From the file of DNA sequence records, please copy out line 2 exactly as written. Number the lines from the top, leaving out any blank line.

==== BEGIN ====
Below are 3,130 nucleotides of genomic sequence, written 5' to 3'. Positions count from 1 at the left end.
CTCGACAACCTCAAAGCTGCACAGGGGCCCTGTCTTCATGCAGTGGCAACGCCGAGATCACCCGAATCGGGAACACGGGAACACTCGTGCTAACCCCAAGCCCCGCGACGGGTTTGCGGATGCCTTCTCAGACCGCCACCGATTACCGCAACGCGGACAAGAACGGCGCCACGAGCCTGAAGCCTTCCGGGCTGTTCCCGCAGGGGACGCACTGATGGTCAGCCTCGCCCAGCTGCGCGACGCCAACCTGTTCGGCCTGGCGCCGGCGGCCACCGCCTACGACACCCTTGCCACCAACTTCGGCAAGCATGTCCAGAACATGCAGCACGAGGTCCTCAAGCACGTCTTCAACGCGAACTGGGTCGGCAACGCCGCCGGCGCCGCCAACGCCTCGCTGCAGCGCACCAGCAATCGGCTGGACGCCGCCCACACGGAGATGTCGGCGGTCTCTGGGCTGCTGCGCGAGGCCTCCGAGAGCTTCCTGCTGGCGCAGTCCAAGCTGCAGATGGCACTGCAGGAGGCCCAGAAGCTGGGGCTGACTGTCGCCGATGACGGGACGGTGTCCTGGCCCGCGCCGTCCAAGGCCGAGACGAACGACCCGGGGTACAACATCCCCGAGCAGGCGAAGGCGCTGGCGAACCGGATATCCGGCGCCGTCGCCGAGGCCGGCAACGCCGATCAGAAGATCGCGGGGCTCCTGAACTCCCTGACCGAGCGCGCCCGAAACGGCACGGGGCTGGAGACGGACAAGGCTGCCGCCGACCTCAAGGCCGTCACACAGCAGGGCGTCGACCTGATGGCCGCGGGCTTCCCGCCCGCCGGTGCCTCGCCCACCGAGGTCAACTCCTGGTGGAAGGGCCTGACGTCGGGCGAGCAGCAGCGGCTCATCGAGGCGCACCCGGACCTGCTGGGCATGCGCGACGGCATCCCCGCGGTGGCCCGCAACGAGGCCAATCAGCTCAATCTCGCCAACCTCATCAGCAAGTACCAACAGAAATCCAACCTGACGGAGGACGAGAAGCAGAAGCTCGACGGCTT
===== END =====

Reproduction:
CTCGACAACCTCAAAGCTGCACAGGGGCCCTGTCTTCATGCAGTGGCAACGCCGAGATCACCCGAATCGGGAACACGGGAACACTCGTGCTAACCCCAAGCCCCGCGACGGGTTTGCGGATGCCTTCTCAGACCGCCACCGATTACCGCAACGCGGACAAGAACGGCGCCACGAGCCTGAAGCCTTCCGGGCTGTTCCCGCAGGGGACGCACTGATGGTCAGCCTCGCCCAGCTGCGCGACGCCAACCTGTTCGGCCTGGCGCCGGCGGCCACCGCCTACGACACCCTTGCCACCAACTTCGGCAAGCATGTCCAGAACATGCAGCACGAGGTCCTCAAGCACGTCTTCAACGCGAACTGGGTCGGCAACGCCGCCGGCGCCGCCAACGCCTCGCTGCAGCGCACCAGCAATCGGCTGGACGCCGCCCACACGGAGATGTCGGCGGTCTCTGGGCTGCTGCGCGAGGCCTCCGAGAGCTTCCTGCTGGCGCAGTCCAAGCTGCAGATGGCACTGCAGGAGGCCCAGAAGCTGGGGCTGACTGTCGCCGATGACGGGACGGTGTCCTGGCCCGCGCCGTCCAAGGCCGAGACGAACGACCCGGGGTACAACATCCCCGAGCAGGCGAAGGCGCTGGCGAACCGGATATCCGGCGCCGTCGCCGAGGCCGGCAACGCCGATCAGAAGATCGCGGGGCTCCTGAACTCCCTGACCGAGCGCGCCCGAAACGGCACGGGGCTGGAGACGGACAAGGCTGCCGCCGACCTCAAGGCCGTCACACAGCAGGGCGTCGACCTGATGGCCGCGGGCTTCCCGCCCGCCGGTGCCTCGCCCACCGAGGTCAACTCCTGGTGGAAGGGCCTGACGTCGGGCGAGCAGCAGCGGCTCATCGAGGCGCACCCGGACCTGCTGGGCATGCGCGACGGCATCCCCGCGGTGGCCCGCAACGAGGCCAATCAGCTCAATCTCGCCAACCTCATCAGCAAGTACCAACAGAAATCCAACCTGACGGAGGACGAGAAGCAGAAGCTCGACGGCTT